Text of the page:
From tournament winnings to lucrative endorsement deals, it's no secret that professional athletes rake in substantial paychecks each year. And for the first time in 11 years, tennis player Serena Williams has surpassed rival tennis star Maria Sharapova to become the top-paid female athlete in the world, Forbes reported Monday.
Williams, 34, earned $28.9 million in the past 12 months alone, pushing her ahead of Sharapova, who earned $20 million in the same period. Williams, who has earned $77.6 million in prize money over her 15-year career, was ranked as the 47th-highest-paid athlete in 2015, according to a Forbes list that included both men and women. The top-earner was Floyd Mayweather, who earned $300 million in winnings and endorsements combined in 2015. Sharapova and Williams were the only two female athletes to make it into the top 50 earners on that 2015 list.
The female athlete's success is also noteworthy because she is one of very few famous black tennis stars in the world, and she has often discussed overcoming racial barriers on the court and with fans. "I’m a black woman, and I am in a sport that wasn’t really meant for black people," she wrote in a November article for Wired magazine.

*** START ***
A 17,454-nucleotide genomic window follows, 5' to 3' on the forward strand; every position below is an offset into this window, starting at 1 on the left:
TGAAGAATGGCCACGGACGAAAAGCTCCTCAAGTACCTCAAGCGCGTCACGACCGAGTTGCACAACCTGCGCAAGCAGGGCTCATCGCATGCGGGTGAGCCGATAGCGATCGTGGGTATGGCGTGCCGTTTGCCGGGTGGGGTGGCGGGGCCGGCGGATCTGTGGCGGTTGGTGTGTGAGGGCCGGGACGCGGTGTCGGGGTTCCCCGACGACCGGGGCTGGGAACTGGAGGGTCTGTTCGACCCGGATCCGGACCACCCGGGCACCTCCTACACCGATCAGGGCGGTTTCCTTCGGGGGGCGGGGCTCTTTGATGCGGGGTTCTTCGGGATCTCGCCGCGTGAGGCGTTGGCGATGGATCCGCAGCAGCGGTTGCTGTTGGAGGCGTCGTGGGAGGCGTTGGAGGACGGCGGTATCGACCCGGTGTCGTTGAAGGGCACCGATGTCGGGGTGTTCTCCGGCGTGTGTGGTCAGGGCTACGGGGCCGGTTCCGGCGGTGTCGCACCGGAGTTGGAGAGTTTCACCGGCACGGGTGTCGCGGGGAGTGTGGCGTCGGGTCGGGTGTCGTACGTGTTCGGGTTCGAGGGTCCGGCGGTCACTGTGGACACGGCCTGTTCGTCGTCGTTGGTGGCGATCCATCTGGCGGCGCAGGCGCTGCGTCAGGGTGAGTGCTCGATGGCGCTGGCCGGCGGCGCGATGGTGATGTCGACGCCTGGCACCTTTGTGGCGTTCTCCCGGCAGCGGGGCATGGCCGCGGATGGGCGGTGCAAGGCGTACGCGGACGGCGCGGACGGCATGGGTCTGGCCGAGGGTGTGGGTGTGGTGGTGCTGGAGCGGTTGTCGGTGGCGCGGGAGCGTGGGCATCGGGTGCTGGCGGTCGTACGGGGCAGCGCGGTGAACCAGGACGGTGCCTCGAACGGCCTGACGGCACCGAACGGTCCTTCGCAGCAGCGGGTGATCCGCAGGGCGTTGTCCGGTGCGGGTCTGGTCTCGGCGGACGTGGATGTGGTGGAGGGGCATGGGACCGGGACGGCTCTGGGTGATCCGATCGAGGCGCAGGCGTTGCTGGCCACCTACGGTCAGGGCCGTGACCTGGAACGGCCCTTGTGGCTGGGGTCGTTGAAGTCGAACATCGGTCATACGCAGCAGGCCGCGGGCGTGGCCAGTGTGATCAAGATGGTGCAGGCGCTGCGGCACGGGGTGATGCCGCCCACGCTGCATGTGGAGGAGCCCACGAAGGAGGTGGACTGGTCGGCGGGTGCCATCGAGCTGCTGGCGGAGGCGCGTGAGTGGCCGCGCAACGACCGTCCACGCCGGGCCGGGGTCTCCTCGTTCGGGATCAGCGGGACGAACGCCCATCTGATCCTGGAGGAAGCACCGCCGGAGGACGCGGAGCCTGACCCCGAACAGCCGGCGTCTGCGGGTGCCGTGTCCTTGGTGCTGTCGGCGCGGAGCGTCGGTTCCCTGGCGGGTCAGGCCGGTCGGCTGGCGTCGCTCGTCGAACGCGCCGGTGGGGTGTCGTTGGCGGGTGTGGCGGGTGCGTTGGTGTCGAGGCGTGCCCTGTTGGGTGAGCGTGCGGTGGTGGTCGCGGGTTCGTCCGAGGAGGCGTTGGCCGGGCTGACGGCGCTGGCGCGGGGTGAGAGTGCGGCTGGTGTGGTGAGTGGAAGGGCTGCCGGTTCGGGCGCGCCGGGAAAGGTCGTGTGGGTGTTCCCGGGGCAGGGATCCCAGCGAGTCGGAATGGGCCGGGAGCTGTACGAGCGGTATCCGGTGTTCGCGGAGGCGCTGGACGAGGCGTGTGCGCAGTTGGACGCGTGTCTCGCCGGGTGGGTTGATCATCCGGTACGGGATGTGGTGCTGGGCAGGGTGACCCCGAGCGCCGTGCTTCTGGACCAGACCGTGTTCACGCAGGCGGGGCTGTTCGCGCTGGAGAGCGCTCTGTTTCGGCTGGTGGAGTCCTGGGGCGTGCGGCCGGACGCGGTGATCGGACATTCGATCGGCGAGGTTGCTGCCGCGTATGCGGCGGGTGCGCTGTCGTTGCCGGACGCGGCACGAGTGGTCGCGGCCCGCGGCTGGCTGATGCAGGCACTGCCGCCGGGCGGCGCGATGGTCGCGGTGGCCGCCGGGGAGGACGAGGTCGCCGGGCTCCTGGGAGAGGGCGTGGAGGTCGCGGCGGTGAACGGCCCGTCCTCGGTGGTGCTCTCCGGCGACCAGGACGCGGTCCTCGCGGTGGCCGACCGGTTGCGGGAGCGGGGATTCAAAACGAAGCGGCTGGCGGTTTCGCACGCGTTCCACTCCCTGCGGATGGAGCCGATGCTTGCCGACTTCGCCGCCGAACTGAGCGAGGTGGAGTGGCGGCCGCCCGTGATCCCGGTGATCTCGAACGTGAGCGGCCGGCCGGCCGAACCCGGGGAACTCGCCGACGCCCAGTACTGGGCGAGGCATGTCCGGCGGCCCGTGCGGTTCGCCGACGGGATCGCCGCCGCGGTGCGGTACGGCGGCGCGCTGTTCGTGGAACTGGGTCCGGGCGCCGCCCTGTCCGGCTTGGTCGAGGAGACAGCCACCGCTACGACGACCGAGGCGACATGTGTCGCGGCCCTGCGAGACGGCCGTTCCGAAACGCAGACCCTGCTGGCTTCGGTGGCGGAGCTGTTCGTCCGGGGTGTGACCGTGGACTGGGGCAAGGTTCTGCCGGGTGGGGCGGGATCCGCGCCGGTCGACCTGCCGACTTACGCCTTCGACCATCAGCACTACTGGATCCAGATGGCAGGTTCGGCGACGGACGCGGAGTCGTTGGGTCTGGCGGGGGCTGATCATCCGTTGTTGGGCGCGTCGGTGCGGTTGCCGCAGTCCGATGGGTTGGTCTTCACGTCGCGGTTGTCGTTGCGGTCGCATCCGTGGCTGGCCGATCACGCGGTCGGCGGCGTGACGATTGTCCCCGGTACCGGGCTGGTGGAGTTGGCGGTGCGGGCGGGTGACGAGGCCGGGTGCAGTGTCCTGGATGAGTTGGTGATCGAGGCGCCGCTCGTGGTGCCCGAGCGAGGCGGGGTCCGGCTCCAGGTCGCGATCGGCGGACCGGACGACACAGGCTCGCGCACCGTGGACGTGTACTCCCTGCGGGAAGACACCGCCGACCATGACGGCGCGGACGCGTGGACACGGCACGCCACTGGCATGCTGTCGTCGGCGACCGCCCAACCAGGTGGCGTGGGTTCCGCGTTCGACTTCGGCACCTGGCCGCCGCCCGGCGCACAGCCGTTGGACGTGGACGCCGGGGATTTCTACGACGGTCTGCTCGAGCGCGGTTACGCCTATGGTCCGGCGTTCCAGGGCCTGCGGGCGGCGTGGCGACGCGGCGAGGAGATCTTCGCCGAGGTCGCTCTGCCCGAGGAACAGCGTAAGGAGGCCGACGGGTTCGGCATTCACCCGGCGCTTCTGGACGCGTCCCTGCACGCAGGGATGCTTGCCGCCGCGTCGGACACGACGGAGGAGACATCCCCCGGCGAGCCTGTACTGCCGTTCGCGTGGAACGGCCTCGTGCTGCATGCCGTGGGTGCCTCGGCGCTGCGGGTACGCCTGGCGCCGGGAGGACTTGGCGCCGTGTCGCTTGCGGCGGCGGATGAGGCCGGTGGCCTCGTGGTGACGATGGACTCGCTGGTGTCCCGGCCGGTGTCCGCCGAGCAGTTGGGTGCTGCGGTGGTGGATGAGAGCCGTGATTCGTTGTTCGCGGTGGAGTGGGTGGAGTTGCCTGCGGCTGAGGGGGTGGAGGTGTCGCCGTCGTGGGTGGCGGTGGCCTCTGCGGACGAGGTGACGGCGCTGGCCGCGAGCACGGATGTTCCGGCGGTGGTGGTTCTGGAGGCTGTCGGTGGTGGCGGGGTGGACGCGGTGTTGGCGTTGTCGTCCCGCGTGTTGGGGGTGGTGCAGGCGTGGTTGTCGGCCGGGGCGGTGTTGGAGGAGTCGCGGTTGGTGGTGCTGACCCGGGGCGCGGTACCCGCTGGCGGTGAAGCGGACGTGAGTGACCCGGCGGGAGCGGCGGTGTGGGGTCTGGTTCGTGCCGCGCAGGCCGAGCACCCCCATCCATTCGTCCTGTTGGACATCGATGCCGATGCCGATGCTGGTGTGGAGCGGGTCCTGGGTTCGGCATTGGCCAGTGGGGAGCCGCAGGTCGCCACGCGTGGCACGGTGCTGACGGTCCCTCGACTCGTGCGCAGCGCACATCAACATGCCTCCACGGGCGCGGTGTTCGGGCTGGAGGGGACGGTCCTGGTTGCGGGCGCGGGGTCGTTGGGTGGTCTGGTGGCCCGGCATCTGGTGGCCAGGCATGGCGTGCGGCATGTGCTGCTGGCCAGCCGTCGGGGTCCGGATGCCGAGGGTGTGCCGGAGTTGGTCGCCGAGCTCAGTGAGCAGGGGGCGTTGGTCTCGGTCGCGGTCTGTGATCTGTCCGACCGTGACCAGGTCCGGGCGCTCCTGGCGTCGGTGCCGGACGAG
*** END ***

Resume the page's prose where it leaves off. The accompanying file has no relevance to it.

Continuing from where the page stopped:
Much of Williams' revenue comes from a series of lucrative endorsements with well-known brands, including Beats Electronics, Burlei, Delta Air Lines, IBM, Gatorade and JPMorgan Chase, among others.
“There are a number of factors we take into consideration as we’re evaluating potential partnerships. Serena’s excellence on court, her work in the community and her following in pop culture are a few things that set her apart and are complementary to our brand,” Frank Nakano, head of Sports and Entertainment for JPMorgan Chase, told Forbes.
After Sharapova admitted that she failed a drug test in March, the Russian-born tennis star put tens of millions of dollars in endorsements at risk. Nike, Porsche and Swiss watchmaker Tag Heuer suspended endorsement deals days after she admitted to using the recently banned substance Meldonium. Sharapova maintains that she didn’t know the drug had been recently banned and was taking it for a magnesium deficiency.